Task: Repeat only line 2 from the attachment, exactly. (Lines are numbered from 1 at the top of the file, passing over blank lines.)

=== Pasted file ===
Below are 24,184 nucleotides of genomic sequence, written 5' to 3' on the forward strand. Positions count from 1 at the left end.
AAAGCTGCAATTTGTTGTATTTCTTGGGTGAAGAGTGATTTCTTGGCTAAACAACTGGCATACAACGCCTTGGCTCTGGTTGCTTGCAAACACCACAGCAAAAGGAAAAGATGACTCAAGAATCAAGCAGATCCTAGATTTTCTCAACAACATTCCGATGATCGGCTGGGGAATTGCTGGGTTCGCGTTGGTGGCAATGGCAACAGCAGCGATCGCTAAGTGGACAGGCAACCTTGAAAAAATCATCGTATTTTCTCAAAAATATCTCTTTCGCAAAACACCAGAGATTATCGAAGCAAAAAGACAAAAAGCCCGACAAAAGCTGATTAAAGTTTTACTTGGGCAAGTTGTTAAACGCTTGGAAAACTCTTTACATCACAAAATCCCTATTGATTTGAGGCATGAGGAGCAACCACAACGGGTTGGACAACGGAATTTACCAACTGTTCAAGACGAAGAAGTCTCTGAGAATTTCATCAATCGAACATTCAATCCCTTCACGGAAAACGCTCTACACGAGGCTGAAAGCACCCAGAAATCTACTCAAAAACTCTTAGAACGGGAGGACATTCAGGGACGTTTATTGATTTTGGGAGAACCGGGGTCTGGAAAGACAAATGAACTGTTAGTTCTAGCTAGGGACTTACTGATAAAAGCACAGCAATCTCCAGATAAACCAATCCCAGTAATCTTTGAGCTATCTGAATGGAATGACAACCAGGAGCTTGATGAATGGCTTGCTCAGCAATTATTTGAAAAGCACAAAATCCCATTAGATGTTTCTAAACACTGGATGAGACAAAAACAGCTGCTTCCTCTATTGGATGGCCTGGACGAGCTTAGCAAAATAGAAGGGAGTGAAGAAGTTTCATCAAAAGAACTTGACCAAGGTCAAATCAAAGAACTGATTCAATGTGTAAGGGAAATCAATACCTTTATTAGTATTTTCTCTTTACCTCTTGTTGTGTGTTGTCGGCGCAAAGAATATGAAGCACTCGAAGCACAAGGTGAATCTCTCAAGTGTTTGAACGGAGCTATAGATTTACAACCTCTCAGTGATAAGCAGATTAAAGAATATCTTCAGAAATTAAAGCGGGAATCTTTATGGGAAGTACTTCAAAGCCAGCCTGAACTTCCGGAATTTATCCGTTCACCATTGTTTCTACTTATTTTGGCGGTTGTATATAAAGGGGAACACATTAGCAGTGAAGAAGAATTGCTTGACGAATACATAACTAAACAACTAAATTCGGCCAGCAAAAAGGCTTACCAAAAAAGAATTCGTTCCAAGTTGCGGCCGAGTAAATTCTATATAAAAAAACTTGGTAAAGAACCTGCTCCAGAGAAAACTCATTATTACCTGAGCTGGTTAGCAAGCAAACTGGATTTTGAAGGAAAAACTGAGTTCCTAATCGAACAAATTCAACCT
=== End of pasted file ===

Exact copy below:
AAAGCTGCAATTTGTTGTATTTCTTGGGTGAAGAGTGATTTCTTGGCTAAACAACTGGCATACAACGCCTTGGCTCTGGTTGCTTGCAAACACCACAGCAAAAGGAAAAGATGACTCAAGAATCAAGCAGATCCTAGATTTTCTCAACAACATTCCGATGATCGGCTGGGGAATTGCTGGGTTCGCGTTGGTGGCAATGGCAACAGCAGCGATCGCTAAGTGGACAGGCAACCTTGAAAAAATCATCGTATTTTCTCAAAAATATCTCTTTCGCAAAACACCAGAGATTATCGAAGCAAAAAGACAAAAAGCCCGACAAAAGCTGATTAAAGTTTTACTTGGGCAAGTTGTTAAACGCTTGGAAAACTCTTTACATCACAAAATCCCTATTGATTTGAGGCATGAGGAGCAACCACAACGGGTTGGACAACGGAATTTACCAACTGTTCAAGACGAAGAAGTCTCTGAGAATTTCATCAATCGAACATTCAATCCCTTCACGGAAAACGCTCTACACGAGGCTGAAAGCACCCAGAAATCTACTCAAAAACTCTTAGAACGGGAGGACATTCAGGGACGTTTATTGATTTTGGGAGAACCGGGGTCTGGAAAGACAAATGAACTGTTAGTTCTAGCTAGGGACTTACTGATAAAAGCACAGCAATCTCCAGATAAACCAATCCCAGTAATCTTTGAGCTATCTGAATGGAATGACAACCAGGAGCTTGATGAATGGCTTGCTCAGCAATTATTTGAAAAGCACAAAATCCCATTAGATGTTTCTAAACACTGGATGAGACAAAAACAGCTGCTTCCTCTATTGGATGGCCTGGACGAGCTTAGCAAAATAGAAGGGAGTGAAGAAGTTTCATCAAAAGAACTTGACCAAGGTCAAATCAAAGAACTGATTCAATGTGTAAGGGAAATCAATACCTTTATTAGTATTTTCTCTTTACCTCTTGTTGTGTGTTGTCGGCGCAAAGAATATGAAGCACTCGAAGCACAAGGTGAATCTCTCAAGTGTTTGAACGGAGCTATAGATTTACAACCTCTCAGTGATAAGCAGATTAAAGAATATCTTCAGAAATTAAAGCGGGAATCTTTATGGGAAGTACTTCAAAGCCAGCCTGAACTTCCGGAATTTATCCGTTCACCATTGTTTCTACTTATTTTGGCGGTTGTATATAAAGGGGAACACATTAGCAGTGAAGAAGAATTGCTTGACGAATACATAACTAAACAACTAAATTCGGCCAGCAAAAAGGCTTACCAAAAAAGAATTCGTTCCAAGTTGCGGCCGAGTAAATTCTATATAAAAAAACTTGGTAAAGAACCTGCTCCAGAGAAAACTCATTATTACCTGAGCTGGTTAGCAAGCAAACTGGATTTTGAAGGAAAAACTGAGTTCCTAATCGAACAAATTCAACCT